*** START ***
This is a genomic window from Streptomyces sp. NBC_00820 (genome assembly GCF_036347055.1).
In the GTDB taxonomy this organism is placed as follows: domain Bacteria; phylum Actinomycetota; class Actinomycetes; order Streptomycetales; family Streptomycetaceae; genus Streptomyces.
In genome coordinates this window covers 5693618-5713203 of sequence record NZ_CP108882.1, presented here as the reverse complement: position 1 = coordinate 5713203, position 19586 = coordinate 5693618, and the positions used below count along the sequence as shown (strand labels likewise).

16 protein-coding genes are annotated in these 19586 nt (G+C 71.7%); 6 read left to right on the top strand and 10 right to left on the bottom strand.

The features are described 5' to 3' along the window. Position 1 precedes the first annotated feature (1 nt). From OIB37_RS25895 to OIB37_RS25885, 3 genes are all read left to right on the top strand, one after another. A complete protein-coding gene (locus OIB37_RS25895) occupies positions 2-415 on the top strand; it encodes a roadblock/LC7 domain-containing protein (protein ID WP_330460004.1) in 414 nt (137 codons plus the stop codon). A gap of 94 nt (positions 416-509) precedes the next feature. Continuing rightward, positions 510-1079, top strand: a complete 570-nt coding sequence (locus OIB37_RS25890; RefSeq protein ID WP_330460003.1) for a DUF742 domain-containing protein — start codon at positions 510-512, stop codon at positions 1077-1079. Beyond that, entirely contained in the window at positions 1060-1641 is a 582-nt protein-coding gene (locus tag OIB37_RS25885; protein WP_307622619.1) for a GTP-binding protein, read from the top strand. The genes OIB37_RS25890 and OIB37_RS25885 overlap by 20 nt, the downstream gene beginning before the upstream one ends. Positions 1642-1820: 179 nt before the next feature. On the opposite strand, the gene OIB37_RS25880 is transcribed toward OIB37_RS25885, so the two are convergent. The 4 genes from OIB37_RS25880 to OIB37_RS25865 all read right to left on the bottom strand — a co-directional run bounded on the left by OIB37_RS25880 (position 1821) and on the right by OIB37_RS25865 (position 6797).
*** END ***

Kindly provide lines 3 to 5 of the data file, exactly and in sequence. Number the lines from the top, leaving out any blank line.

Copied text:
In genome coordinates this window covers 5693618-5713203 of sequence record NZ_CP108882.1, presented here as the reverse complement: position 1 = coordinate 5713203, position 19586 = coordinate 5693618, and the positions used below count along the sequence as shown (strand labels likewise).

16 protein-coding genes are annotated in these 19586 nt (G+C 71.7%); 6 read left to right on the top strand and 10 right to left on the bottom strand.

The features are described 5' to 3' along the window. Position 1 precedes the first annotated feature (1 nt). From OIB37_RS25895 to OIB37_RS25885, 3 genes are all read left to right on the top strand, one after another. A complete protein-coding gene (locus OIB37_RS25895) occupies positions 2-415 on the top strand; it encodes a roadblock/LC7 domain-containing protein (protein ID WP_330460004.1) in 414 nt (137 codons plus the stop codon). A gap of 94 nt (positions 416-509) precedes the next feature. Continuing rightward, positions 510-1079, top strand: a complete 570-nt coding sequence (locus OIB37_RS25890; RefSeq protein ID WP_330460003.1) for a DUF742 domain-containing protein — start codon at positions 510-512, stop codon at positions 1077-1079. Beyond that, entirely contained in the window at positions 1060-1641 is a 582-nt protein-coding gene (locus tag OIB37_RS25885; protein WP_307622619.1) for a GTP-binding protein, read from the top strand. The genes OIB37_RS25890 and OIB37_RS25885 overlap by 20 nt, the downstream gene beginning before the upstream one ends. Positions 1642-1820: 179 nt before the next feature. On the opposite strand, the gene OIB37_RS25880 is transcribed toward OIB37_RS25885, so the two are convergent. The 4 genes from OIB37_RS25880 to OIB37_RS25865 all read right to left on the bottom strand — a co-directional run bounded on the left by OIB37_RS25880 (position 1821) and on the right by OIB37_RS25865 (position 6797).